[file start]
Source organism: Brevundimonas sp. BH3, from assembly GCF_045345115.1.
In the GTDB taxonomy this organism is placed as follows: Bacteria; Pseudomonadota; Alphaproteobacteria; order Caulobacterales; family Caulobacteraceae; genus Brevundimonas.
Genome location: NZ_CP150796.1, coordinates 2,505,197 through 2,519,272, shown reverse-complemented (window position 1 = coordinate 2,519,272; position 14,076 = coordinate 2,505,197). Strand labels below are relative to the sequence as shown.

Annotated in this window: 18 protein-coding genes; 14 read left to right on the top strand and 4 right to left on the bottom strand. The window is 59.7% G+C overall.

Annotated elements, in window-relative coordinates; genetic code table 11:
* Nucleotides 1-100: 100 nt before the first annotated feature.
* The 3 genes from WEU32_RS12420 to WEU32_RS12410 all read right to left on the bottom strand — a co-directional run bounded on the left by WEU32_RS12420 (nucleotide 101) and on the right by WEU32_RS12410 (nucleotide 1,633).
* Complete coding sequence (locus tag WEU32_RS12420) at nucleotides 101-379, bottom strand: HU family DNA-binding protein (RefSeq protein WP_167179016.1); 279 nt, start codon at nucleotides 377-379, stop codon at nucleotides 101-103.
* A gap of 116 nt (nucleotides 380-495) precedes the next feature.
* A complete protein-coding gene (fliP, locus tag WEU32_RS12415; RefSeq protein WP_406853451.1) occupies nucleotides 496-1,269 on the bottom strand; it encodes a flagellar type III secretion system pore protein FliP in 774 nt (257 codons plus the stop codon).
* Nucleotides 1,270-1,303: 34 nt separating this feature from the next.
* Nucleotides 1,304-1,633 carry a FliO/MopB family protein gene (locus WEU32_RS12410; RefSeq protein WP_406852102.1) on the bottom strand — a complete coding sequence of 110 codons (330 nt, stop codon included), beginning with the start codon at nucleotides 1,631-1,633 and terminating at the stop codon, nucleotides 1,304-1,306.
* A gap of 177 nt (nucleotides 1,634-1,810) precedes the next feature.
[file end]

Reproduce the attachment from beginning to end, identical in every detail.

Source organism: Brevundimonas sp. BH3, from assembly GCF_045345115.1.
In the GTDB taxonomy this organism is placed as follows: Bacteria; Pseudomonadota; Alphaproteobacteria; order Caulobacterales; family Caulobacteraceae; genus Brevundimonas.
Genome location: NZ_CP150796.1, coordinates 2,505,197 through 2,519,272, shown reverse-complemented (window position 1 = coordinate 2,519,272; position 14,076 = coordinate 2,505,197). Strand labels below are relative to the sequence as shown.

Annotated in this window: 18 protein-coding genes; 14 read left to right on the top strand and 4 right to left on the bottom strand. The window is 59.7% G+C overall.

Annotated elements, in window-relative coordinates; genetic code table 11:
* Nucleotides 1-100: 100 nt before the first annotated feature.
* The 3 genes from WEU32_RS12420 to WEU32_RS12410 all read right to left on the bottom strand — a co-directional run bounded on the left by WEU32_RS12420 (nucleotide 101) and on the right by WEU32_RS12410 (nucleotide 1,633).
* Complete coding sequence (locus tag WEU32_RS12420) at nucleotides 101-379, bottom strand: HU family DNA-binding protein (RefSeq protein WP_167179016.1); 279 nt, start codon at nucleotides 377-379, stop codon at nucleotides 101-103.
* A gap of 116 nt (nucleotides 380-495) precedes the next feature.
* A complete protein-coding gene (fliP, locus tag WEU32_RS12415; RefSeq protein WP_406853451.1) occupies nucleotides 496-1,269 on the bottom strand; it encodes a flagellar type III secretion system pore protein FliP in 774 nt (257 codons plus the stop codon).
* Nucleotides 1,270-1,303: 34 nt separating this feature from the next.
* Nucleotides 1,304-1,633 carry a FliO/MopB family protein gene (locus WEU32_RS12410; RefSeq protein WP_406852102.1) on the bottom strand — a complete coding sequence of 110 codons (330 nt, stop codon included), beginning with the start codon at nucleotides 1,631-1,633 and terminating at the stop codon, nucleotides 1,304-1,306.
* A gap of 177 nt (nucleotides 1,634-1,810) precedes the next feature.